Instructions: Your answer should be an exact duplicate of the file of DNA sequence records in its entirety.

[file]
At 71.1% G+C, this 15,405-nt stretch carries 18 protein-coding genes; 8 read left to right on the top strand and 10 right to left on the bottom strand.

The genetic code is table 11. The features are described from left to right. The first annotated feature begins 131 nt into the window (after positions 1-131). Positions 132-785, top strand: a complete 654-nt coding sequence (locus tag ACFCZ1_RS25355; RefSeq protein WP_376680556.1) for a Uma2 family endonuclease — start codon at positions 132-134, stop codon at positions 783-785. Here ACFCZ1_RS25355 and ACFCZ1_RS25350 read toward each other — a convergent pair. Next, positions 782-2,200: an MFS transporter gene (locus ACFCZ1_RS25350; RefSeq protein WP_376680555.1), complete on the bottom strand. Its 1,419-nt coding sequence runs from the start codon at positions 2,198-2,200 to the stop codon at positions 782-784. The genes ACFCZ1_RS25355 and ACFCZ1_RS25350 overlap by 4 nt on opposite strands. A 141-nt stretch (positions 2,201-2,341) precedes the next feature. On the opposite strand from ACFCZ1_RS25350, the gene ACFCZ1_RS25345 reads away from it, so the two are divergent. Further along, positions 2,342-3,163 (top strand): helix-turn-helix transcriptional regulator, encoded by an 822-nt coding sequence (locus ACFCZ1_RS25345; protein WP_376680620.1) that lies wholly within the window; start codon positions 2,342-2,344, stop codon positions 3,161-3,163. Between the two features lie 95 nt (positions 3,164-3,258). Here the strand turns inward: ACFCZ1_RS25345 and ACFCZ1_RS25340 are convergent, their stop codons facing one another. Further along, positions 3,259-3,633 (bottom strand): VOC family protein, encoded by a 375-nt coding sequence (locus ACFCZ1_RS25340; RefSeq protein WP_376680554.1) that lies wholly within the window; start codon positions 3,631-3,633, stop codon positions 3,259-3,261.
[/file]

At 71.1% G+C, this 15,405-nt stretch carries 18 protein-coding genes; 8 read left to right on the top strand and 10 right to left on the bottom strand.

The genetic code is table 11. The features are described from left to right. The first annotated feature begins 131 nt into the window (after positions 1-131). Positions 132-785, top strand: a complete 654-nt coding sequence (locus tag ACFCZ1_RS25355; RefSeq protein WP_376680556.1) for a Uma2 family endonuclease — start codon at positions 132-134, stop codon at positions 783-785. Here ACFCZ1_RS25355 and ACFCZ1_RS25350 read toward each other — a convergent pair. Next, positions 782-2,200: an MFS transporter gene (locus ACFCZ1_RS25350; RefSeq protein WP_376680555.1), complete on the bottom strand. Its 1,419-nt coding sequence runs from the start codon at positions 2,198-2,200 to the stop codon at positions 782-784. The genes ACFCZ1_RS25355 and ACFCZ1_RS25350 overlap by 4 nt on opposite strands. A 141-nt stretch (positions 2,201-2,341) precedes the next feature. On the opposite strand from ACFCZ1_RS25350, the gene ACFCZ1_RS25345 reads away from it, so the two are divergent. Further along, positions 2,342-3,163 (top strand): helix-turn-helix transcriptional regulator, encoded by an 822-nt coding sequence (locus ACFCZ1_RS25345; protein WP_376680620.1) that lies wholly within the window; start codon positions 2,342-2,344, stop codon positions 3,161-3,163. Between the two features lie 95 nt (positions 3,164-3,258). Here the strand turns inward: ACFCZ1_RS25345 and ACFCZ1_RS25340 are convergent, their stop codons facing one another. Further along, positions 3,259-3,633 (bottom strand): VOC family protein, encoded by a 375-nt coding sequence (locus ACFCZ1_RS25340; RefSeq protein WP_376680554.1) that lies wholly within the window; start codon positions 3,631-3,633, stop codon positions 3,259-3,261.